Today’s announcement of the arrival of Liam Scully may slide under the radar for some people. He isn’t a big centre forward, a mobile full back or a ball playing midfielder. He arrives as part of the unseen engine of the club, a suit and tie milling around in the background.
That doesn’t mean we should underestimate his arrival, nor that of other behind-the-scenes arrivals recently. Long before our relegation from the Football League I remarked to my Dad we needed an overhaul, from top to bottom. Over the last couple of years, that is what we’ve had.
Liam Scully isn’t a name you will have heard before, he’s been COO of Doncaster Rovers, and before that he was CEO of the Doncaster Rovers Foundation. What he brings to the club is a wealth of proper experience of running a Football League club, and a good one at that. Doncaster might not always be ‘up there’, but they should be the sort of club we aspire to, one that spends a majority of it’s time in tiers two and three.
There’s no criticism of our board of directors here, but there isn’t a lot of Football League experience amongst them. They’ve invested and steered the club through to the Football League, but this is a different competition to the one we exited in 2011. Football moves fast and whilst we’ve been languishing in the basement division technology has moved on, the balance of power continues to shift and the Football League has adopted a three-letter acronym making it sound like an American competition.
By bringing in a CEO we decrease the pressure on some of our existing staff, which can only be a good thing. I’m led to believe that the work load of some senior staff members couldn’t be adequately completed in a 90 hour week, so it makes sense to get an extra body in. It also makes sense for that body to bring something with him other than willingness and commitment, and it seems Liam Scully can do that. He can bring experience of doing the same role at another club, and that could be vital.
One thing I must stress though is the need to retain the ‘one club’ mentality from last season. I felt once Rob Bradley left the club and we had fully come through administration, the club culture changed for the worst. I’m not going to dissect it here, but I feel it is vital that the closeness we felt last year continues. The club did superbly managing certain issues last year, whether it was the reduced FA Cup prices or the media presence. When they did go awry they learned from mistakes, changing the ‘ten per ST’ allocation from one cup game to a more reasonable four. They listened and responded when they could, and whilst a football club is always bound by certain rules and regulations, I think Lincoln City did a grand job of keeping people onside.
New faces can bring change, and whilst change is always a good thing it must be the right change. I’m sure Liam Scully knows exactly what the core values of our club are, I would imagine the same due diligence was done on him as it was on Danny, Nicky and any of the players we’ve brought in. He’ll be the right fit for the club, of that I’m sure. I just hope that fit includes retaining much of the positivity from last season. We must not get ‘too big for our boots’ which is what I felt we did around 2008-2010.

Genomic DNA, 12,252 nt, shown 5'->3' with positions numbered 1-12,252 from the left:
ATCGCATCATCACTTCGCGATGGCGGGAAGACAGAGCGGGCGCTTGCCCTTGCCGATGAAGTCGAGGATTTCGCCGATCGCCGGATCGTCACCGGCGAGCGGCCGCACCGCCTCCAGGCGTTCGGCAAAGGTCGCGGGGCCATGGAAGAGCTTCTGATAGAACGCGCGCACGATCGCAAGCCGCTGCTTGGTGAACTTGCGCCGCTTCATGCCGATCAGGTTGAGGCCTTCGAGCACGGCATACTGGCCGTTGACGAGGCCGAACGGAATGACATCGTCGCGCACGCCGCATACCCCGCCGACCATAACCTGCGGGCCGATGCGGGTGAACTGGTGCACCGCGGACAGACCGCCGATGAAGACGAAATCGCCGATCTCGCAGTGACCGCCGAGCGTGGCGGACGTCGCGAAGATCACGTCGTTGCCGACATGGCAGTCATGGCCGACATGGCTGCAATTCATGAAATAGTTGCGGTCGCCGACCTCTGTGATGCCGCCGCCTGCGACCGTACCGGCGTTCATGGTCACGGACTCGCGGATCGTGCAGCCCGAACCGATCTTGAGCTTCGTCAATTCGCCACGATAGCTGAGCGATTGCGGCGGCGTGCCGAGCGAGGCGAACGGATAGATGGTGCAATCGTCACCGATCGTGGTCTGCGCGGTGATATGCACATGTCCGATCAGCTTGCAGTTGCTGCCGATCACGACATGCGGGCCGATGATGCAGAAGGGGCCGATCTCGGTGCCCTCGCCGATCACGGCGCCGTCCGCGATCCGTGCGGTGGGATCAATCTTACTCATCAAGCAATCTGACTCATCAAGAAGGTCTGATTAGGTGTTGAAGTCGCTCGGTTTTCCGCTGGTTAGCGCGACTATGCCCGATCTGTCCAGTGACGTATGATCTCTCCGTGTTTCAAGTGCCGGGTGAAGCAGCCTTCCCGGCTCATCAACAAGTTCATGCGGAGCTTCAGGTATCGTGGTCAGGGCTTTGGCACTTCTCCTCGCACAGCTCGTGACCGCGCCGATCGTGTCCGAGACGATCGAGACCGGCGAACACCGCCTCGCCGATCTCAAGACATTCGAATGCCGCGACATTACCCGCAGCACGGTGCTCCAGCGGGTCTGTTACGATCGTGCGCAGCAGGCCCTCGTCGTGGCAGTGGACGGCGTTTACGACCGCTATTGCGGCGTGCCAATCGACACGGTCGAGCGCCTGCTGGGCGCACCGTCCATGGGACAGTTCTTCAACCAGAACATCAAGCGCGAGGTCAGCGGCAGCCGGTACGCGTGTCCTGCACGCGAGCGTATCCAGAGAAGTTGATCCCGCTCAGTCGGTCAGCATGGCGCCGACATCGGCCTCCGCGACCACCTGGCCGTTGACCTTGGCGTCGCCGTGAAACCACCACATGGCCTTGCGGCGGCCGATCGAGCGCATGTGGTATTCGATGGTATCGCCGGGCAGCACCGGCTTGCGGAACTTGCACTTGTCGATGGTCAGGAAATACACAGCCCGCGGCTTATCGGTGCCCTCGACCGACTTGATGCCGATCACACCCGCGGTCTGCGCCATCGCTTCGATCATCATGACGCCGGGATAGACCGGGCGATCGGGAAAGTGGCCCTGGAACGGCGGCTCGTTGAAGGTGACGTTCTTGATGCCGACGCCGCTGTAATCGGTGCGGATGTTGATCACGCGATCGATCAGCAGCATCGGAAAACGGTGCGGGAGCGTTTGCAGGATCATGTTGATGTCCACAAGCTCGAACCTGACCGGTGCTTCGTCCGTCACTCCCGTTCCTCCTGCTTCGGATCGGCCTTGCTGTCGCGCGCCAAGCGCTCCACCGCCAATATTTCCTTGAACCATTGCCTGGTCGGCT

Another appointment from the Football League that slipped under the radar was Stewart England, former Head of Performance Analysis at Rotherham United, now doing the same role at Lincoln City. Yet another person coming from a Football League club to complement what we already have. When we dropped out of the league in 2011, how many performance analysts do you think there were in the division? Would you ever imagine it would be a department within our club by the time we bounced back?
Let me float an idea out there. I would wager that both of these appointments have been influenced by Danny, certainly the Stewart England one. Liam Scully might have been a board decision, but I bet Danny was consulted. I get the nagging feeling that Danny (and Nicky) is a little bit more than a football manager. They’ve been the catalyst for our mobilisation and our journey, and I’ve heard the quote that when they ask for something the board say ‘yes’, because they never ask for anything unobtainable or unrealistic. I feel we’re building our club around them, and for that reason I don’t think we have any worry when other jobs come up.
Another small change at the club recently is the arrival of Jordan Brown as Media Assistant. Firstly, it’s about time someone came in to assist JV, I’m not sure he ever goes home, and with Jordan being a recent graduate he will be bang up to date on all the latest aspects of social media. From a personal level I have a lot of time for Jordan too, he’s helped with DF in the past and worked really hard during the summer at the club too.
We might have a good first eleven, we might have a great overall playing squad, but the success of a football club is very much about the whole set-up, from top to bottom. The vital ingredient is a good team, Goal 2010 goes to show what is achieved by building a framework around a poor side, but now we have the successful and capable manager and squad it is time to push on as a football club.
I once interviewed for a role at the club and something Kevin Cooke said really stood out to me. He spoke of the club and the first eleven as separate entities within the whole ‘Lincoln City’ banner. The success of the club is often measured by the first team, but the club has to be so much more to so many more. At the time he pointed to the youth teams, our downs syndrome team, the clubs involvement in the community. All of that is vital as we build our club back up, a build that has really happened from scratch. These moves to strengthen off the field are every bit as vital to the scarf coming out, and we shouldn’t forget that.